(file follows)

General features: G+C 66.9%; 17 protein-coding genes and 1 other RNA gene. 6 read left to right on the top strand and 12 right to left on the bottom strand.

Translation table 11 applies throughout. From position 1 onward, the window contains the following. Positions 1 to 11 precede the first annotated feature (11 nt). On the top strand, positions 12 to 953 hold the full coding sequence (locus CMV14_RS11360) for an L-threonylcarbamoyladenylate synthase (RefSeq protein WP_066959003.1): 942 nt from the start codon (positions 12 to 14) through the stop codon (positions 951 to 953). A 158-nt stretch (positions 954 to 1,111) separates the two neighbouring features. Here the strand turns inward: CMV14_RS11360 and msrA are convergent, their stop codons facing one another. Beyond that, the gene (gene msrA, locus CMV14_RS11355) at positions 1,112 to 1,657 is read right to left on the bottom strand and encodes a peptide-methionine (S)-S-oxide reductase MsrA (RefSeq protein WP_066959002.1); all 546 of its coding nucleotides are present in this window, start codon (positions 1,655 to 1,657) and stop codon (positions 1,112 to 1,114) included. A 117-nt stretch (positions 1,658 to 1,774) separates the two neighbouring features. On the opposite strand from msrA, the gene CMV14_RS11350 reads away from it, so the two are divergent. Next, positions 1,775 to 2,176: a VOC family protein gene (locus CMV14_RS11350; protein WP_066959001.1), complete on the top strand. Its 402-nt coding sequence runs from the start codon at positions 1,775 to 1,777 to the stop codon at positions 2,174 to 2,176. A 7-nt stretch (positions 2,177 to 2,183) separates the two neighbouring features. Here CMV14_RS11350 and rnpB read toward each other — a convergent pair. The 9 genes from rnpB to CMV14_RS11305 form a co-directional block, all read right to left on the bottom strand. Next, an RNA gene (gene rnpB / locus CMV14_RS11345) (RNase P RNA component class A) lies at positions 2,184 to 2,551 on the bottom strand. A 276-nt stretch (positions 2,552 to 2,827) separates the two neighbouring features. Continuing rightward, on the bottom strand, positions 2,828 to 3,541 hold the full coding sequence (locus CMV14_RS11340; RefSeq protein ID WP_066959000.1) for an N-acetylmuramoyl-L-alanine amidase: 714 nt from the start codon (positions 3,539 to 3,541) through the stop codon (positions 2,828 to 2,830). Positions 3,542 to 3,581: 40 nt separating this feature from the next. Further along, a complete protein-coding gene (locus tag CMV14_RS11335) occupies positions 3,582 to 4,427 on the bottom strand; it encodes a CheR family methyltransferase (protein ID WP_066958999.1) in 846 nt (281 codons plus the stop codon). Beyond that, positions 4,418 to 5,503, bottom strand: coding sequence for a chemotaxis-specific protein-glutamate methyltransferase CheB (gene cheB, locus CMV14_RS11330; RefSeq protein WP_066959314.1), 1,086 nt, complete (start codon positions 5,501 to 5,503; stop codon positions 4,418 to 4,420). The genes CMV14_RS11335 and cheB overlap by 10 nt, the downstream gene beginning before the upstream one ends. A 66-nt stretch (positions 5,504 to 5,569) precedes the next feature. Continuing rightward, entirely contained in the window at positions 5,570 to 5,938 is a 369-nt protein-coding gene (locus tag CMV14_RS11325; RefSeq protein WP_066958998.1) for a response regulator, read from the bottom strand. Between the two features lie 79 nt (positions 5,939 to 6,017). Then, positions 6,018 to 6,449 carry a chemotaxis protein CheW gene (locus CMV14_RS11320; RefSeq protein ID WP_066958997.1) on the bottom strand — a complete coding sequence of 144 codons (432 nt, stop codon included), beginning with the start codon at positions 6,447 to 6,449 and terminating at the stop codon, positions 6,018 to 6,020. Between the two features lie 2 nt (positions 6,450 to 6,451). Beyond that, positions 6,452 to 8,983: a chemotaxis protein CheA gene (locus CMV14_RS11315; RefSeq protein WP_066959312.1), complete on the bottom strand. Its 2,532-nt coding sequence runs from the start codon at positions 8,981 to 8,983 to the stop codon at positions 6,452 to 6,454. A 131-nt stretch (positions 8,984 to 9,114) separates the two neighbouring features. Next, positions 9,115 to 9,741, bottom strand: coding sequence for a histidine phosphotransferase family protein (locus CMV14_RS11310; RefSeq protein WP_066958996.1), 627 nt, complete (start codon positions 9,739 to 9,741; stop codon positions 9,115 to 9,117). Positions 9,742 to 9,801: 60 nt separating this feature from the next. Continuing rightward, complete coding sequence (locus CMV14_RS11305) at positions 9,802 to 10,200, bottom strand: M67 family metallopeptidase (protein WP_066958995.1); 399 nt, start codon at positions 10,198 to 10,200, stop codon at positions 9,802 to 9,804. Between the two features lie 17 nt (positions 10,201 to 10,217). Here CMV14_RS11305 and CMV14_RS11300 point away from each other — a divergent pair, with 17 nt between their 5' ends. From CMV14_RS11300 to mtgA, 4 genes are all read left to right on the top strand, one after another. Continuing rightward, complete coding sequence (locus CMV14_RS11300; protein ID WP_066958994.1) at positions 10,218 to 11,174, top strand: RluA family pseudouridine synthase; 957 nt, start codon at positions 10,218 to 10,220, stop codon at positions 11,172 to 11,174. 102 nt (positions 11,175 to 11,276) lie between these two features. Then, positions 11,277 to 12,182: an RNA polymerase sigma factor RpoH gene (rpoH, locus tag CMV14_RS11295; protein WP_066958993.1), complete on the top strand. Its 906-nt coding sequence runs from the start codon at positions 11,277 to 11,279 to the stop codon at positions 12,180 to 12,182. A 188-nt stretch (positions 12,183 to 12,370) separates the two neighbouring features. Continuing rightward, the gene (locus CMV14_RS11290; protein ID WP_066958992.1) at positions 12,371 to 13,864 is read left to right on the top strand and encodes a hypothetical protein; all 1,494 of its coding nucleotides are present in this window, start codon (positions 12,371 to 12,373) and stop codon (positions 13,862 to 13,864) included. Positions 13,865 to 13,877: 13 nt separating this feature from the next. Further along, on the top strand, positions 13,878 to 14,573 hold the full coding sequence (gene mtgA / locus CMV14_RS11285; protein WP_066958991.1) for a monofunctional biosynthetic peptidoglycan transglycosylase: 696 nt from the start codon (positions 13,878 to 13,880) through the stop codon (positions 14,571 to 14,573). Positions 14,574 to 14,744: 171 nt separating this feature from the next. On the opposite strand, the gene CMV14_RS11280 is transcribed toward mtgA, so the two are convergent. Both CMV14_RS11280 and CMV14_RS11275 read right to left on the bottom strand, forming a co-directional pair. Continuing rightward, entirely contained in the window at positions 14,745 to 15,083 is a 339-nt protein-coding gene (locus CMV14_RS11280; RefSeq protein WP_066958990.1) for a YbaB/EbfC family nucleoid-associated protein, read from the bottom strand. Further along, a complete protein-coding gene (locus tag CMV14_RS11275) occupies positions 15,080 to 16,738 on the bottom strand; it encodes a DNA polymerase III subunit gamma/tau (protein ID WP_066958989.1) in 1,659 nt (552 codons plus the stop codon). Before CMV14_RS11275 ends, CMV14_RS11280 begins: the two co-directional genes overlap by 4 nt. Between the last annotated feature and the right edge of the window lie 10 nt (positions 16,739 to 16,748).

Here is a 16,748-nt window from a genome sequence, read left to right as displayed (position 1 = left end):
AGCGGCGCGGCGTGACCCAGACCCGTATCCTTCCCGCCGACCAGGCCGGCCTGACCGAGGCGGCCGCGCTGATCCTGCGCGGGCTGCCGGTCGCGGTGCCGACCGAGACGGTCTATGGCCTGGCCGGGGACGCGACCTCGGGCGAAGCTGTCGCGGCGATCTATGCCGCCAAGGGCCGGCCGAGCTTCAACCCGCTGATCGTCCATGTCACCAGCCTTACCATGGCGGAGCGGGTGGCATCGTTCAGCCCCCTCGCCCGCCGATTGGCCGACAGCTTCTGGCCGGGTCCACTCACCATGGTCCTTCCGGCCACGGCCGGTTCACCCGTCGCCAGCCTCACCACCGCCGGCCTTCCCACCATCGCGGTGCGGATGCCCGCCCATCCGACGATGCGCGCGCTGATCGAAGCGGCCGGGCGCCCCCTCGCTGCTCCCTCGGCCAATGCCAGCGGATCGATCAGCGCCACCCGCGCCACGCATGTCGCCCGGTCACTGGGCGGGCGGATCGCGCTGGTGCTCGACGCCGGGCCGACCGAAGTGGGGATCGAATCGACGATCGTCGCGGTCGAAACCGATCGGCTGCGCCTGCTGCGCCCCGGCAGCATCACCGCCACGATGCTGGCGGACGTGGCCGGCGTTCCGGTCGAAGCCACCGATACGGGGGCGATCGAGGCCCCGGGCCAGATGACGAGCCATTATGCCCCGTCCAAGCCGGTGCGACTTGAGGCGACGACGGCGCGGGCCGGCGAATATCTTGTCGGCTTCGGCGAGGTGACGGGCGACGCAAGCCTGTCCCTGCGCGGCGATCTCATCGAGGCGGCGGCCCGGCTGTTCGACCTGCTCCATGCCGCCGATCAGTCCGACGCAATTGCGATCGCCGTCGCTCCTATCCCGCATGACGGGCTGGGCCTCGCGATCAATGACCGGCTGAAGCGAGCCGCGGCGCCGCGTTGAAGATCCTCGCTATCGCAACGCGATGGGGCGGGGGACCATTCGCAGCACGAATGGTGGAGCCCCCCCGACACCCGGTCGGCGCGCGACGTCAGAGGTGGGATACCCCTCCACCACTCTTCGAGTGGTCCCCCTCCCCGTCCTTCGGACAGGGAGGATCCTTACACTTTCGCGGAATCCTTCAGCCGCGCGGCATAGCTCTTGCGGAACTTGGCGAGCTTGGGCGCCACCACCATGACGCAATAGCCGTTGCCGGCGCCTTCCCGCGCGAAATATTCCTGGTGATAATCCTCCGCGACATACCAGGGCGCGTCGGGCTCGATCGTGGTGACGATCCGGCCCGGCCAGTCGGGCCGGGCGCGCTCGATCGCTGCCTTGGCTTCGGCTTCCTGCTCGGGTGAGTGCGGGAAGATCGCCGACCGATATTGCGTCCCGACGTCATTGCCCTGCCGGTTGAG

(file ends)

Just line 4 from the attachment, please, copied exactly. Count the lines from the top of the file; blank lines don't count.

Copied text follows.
AGCGGCGCGGCGTGACCCAGACCCGTATCCTTCCCGCCGACCAGGCCGGCCTGACCGAGGCGGCCGCGCTGATCCTGCGCGGGCTGCCGGTCGCGGTGCCGACCGAGACGGTCTATGGCCTGGCCGGGGACGCGACCTCGGGCGAAGCTGTCGCGGCGATCTATGCCGCCAAGGGCCGGCCGAGCTTCAACCCGCTGATCGTCCATGTCACCAGCCTTACCATGGCGGAGCGGGTGGCATCGTTCAGCCCCCTCGCCCGCCGATTGGCCGACAGCTTCTGGCCGGGTCCACTCACCATGGTCCTTCCGGCCACGGCCGGTTCACCCGTCGCCAGCCTCACCACCGCCGGCCTTCCCACCATCGCGGTGCGGATGCCCGCCCATCCGACGATGCGCGCGCTGATCGAAGCGGCCGGGCGCCCCCTCGCTGCTCCCTCGGCCAATGCCAGCGGATCGATCAGCGCCACCCGCGCCACGCATGTCGCCCGGTCACTGGGCGGGCGGATCGCGCTGGTGCTCGACGCCGGGCCGACCGAAGTGGGGATCGAATCGACGATCGTCGCGGTCGAAACCGATCGGCTGCGCCTGCTGCGCCCCGGCAGCATCACCGCCACGATGCTGGCGGACGTGGCCGGCGTTCCGGTCGAAGCCACCGATACGGGGGCGATCGAGGCCCCGGGCCAGATGACGAGCCATTATGCCCCGTCCAAGCCGGTGCGACTTGAGGCGACGACGGCGCGGGCCGGCGAATATCTTGTCGGCTTCGGCGAGGTGACGGGCGACGCAAGCCTGTCCCTGCGCGGCGATCTCATCGAGGCGGCGGCCCGGCTGTTCGACCTGCTCCATGCCGCCGATCAGTCCGACGCAATTGCGATCGCCGTCGCTCCTATCCCGCATGACGGGCTGGGCCTCGCGATCAATGACCGGCTGAAGCGAGCCGCGGCGCCGCGTTGAAGATCCTCGCTATCGCAACGCGATGGGGCGGGGGACCATTCGCAGCACGAATGGTGGAGCCCCCCCGACACCCGGTCGGCGCGCGACGTCAGAGGTGGGATACCCCTCCACCACTCTTCGAGTGGTCCCCCTCCCCGTCCTTCGGACAGGGAGGATCCTTACACTTTCGCGGAATCCTTCAGCCGCGCGGCATAGCTCTTGCGGAACTTGGCGAGCTTGGGCGCCACCACCATGACGCAATAGCCGTTGCCGGCGCCTTCCCGCGCGAAATATTCCTGGTGATAATCCTCCGCGACATACCAGGGCGCGTCGGGCTCGATCGTGGTGACGATCCGGCCCGGCCAGTCGGGCCGGGCGCGCTCGATCGCTGCCTTGGCTTCGGCTTCCTGCTCGGGTGAGTGCGGGAAGATCGCCGACCGATATTGCGTCCCGACGTCATTGCCCTGCCGGTTGAG